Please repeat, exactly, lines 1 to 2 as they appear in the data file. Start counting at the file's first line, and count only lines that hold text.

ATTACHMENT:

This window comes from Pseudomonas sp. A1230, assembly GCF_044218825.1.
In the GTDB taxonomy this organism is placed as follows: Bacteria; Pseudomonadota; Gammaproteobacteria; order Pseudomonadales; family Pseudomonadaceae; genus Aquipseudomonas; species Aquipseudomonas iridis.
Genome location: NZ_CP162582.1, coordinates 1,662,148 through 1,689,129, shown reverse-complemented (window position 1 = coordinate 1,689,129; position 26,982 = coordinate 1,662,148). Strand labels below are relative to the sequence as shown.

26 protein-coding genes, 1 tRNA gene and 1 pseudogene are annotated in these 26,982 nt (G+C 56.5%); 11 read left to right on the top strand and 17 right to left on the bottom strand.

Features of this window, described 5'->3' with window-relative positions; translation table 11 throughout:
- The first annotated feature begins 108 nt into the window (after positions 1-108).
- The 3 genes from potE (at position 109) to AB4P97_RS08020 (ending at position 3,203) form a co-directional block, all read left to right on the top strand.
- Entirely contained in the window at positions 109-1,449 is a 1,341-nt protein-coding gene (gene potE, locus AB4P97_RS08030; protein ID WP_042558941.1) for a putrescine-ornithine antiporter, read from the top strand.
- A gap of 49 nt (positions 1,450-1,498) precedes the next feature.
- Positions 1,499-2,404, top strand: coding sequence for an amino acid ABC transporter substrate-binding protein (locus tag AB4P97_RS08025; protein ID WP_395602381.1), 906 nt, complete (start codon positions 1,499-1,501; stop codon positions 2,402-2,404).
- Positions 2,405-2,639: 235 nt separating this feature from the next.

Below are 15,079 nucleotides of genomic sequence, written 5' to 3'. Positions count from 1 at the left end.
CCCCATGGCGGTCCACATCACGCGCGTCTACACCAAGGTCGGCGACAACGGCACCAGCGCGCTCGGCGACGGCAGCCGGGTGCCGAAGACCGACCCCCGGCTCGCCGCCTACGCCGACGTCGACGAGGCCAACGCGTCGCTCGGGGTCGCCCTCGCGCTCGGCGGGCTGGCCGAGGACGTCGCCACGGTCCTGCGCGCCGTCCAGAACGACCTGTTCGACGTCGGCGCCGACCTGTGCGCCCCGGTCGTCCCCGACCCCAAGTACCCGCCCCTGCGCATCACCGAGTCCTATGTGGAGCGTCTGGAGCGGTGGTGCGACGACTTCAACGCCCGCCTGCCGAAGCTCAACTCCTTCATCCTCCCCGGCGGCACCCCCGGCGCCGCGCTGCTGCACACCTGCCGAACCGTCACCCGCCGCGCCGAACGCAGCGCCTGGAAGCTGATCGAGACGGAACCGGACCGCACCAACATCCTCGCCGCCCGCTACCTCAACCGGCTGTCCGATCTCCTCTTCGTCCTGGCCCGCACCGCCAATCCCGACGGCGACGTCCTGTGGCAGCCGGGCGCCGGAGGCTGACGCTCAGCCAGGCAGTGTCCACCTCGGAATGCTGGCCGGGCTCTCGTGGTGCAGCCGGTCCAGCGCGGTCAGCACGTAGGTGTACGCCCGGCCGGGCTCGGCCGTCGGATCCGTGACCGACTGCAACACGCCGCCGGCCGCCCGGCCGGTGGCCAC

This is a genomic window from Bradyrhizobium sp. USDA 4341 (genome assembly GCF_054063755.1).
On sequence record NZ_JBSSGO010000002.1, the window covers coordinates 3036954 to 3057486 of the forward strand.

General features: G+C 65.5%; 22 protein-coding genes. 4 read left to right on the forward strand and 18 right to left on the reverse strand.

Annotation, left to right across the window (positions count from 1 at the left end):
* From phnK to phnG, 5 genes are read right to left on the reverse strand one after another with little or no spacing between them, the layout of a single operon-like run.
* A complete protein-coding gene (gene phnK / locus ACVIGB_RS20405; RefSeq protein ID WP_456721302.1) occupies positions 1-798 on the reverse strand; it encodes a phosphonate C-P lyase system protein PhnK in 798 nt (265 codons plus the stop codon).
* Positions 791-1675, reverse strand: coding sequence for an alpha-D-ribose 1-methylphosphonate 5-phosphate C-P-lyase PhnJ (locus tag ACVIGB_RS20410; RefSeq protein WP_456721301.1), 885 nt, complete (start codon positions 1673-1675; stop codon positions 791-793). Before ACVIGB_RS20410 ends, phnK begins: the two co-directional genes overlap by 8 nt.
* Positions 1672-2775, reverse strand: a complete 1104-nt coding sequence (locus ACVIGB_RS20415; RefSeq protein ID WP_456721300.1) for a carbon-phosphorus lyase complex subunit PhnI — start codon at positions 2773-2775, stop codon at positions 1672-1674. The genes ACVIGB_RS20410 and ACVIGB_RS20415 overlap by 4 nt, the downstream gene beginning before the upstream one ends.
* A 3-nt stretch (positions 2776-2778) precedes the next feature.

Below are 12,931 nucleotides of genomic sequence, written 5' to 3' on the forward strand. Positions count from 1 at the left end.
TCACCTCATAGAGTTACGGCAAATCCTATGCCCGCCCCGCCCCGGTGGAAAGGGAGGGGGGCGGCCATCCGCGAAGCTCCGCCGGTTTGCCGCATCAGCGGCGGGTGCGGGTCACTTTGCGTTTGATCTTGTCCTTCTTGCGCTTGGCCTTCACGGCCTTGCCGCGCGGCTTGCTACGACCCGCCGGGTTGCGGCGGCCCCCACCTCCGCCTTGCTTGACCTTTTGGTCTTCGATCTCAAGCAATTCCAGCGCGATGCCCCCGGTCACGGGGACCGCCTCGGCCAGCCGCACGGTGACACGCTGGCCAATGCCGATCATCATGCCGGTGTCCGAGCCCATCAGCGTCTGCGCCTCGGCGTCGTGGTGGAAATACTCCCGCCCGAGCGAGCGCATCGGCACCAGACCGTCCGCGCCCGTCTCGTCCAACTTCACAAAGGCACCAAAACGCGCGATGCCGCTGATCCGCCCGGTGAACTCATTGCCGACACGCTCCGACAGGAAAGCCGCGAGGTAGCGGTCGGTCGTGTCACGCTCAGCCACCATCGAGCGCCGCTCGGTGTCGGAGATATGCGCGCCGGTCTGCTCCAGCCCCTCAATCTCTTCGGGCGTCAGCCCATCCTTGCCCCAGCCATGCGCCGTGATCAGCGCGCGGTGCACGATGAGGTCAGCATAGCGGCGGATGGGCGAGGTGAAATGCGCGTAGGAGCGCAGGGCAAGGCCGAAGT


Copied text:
This window comes from Pseudomonas sp. A1230, assembly GCF_044218825.1.
In the GTDB taxonomy this organism is placed as follows: Bacteria; Pseudomonadota; Gammaproteobacteria; order Pseudomonadales; family Pseudomonadaceae; genus Aquipseudomonas; species Aquipseudomonas iridis.